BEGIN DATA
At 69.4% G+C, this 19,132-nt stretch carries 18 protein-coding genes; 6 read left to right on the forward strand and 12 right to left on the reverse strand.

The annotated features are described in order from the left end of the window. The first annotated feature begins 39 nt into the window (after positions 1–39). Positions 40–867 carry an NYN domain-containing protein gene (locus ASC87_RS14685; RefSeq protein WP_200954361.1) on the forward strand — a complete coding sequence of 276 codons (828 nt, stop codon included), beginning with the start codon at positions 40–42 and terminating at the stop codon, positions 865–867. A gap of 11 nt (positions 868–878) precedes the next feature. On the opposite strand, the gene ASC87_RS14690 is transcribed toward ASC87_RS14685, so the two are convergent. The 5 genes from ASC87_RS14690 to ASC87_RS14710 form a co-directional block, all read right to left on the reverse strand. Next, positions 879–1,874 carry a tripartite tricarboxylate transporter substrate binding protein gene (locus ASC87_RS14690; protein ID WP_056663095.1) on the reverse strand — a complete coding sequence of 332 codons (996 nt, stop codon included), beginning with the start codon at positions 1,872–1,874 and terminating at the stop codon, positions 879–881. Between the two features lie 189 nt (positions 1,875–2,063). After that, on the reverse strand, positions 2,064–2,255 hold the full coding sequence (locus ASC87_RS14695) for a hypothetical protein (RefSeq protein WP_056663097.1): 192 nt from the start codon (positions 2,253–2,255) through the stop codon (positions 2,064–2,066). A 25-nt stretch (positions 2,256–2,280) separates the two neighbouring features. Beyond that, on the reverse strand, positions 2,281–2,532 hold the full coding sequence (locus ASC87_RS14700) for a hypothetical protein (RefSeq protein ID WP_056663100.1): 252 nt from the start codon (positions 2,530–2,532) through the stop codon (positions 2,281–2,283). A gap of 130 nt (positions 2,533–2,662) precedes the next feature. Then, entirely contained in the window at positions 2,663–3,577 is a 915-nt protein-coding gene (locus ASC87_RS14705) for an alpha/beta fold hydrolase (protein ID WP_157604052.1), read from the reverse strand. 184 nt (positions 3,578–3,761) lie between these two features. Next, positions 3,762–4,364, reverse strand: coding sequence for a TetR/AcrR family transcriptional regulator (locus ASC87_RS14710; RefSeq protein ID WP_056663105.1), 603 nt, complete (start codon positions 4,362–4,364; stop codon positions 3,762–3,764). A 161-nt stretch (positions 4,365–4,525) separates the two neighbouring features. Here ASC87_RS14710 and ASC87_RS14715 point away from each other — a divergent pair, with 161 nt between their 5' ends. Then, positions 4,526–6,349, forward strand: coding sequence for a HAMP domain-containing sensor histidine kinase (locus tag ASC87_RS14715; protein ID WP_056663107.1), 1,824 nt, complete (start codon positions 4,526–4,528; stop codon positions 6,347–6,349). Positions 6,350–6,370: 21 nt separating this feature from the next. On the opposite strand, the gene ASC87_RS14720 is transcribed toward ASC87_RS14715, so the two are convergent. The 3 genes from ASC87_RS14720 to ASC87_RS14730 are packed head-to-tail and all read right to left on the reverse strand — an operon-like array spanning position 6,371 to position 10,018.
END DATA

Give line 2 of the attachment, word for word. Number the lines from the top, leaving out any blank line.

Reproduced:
The annotated features are described in order from the left end of the window. The first annotated feature begins 39 nt into the window (after positions 1–39). Positions 40–867 carry an NYN domain-containing protein gene (locus ASC87_RS14685; RefSeq protein WP_200954361.1) on the forward strand — a complete coding sequence of 276 codons (828 nt, stop codon included), beginning with the start codon at positions 40–42 and terminating at the stop codon, positions 865–867. A gap of 11 nt (positions 868–878) precedes the next feature. On the opposite strand, the gene ASC87_RS14690 is transcribed toward ASC87_RS14685, so the two are convergent. The 5 genes from ASC87_RS14690 to ASC87_RS14710 form a co-directional block, all read right to left on the reverse strand. Next, positions 879–1,874 carry a tripartite tricarboxylate transporter substrate binding protein gene (locus ASC87_RS14690; protein ID WP_056663095.1) on the reverse strand — a complete coding sequence of 332 codons (996 nt, stop codon included), beginning with the start codon at positions 1,872–1,874 and terminating at the stop codon, positions 879–881. Between the two features lie 189 nt (positions 1,875–2,063). After that, on the reverse strand, positions 2,064–2,255 hold the full coding sequence (locus ASC87_RS14695) for a hypothetical protein (RefSeq protein WP_056663097.1): 192 nt from the start codon (positions 2,253–2,255) through the stop codon (positions 2,064–2,066). A 25-nt stretch (positions 2,256–2,280) separates the two neighbouring features. Beyond that, on the reverse strand, positions 2,281–2,532 hold the full coding sequence (locus ASC87_RS14700) for a hypothetical protein (RefSeq protein ID WP_056663100.1): 252 nt from the start codon (positions 2,530–2,532) through the stop codon (positions 2,281–2,283). A gap of 130 nt (positions 2,533–2,662) precedes the next feature. Then, entirely contained in the window at positions 2,663–3,577 is a 915-nt protein-coding gene (locus ASC87_RS14705) for an alpha/beta fold hydrolase (protein ID WP_157604052.1), read from the reverse strand. 184 nt (positions 3,578–3,761) lie between these two features. Next, positions 3,762–4,364, reverse strand: coding sequence for a TetR/AcrR family transcriptional regulator (locus ASC87_RS14710; RefSeq protein ID WP_056663105.1), 603 nt, complete (start codon positions 4,362–4,364; stop codon positions 3,762–3,764). A 161-nt stretch (positions 4,365–4,525) separates the two neighbouring features. Here ASC87_RS14710 and ASC87_RS14715 point away from each other — a divergent pair, with 161 nt between their 5' ends. Then, positions 4,526–6,349, forward strand: coding sequence for a HAMP domain-containing sensor histidine kinase (locus tag ASC87_RS14715; protein ID WP_056663107.1), 1,824 nt, complete (start codon positions 4,526–4,528; stop codon positions 6,347–6,349). Positions 6,350–6,370: 21 nt separating this feature from the next. On the opposite strand, the gene ASC87_RS14720 is transcribed toward ASC87_RS14715, so the two are convergent. The 3 genes from ASC87_RS14720 to ASC87_RS14730 are packed head-to-tail and all read right to left on the reverse strand — an operon-like array spanning position 6,371 to position 10,018.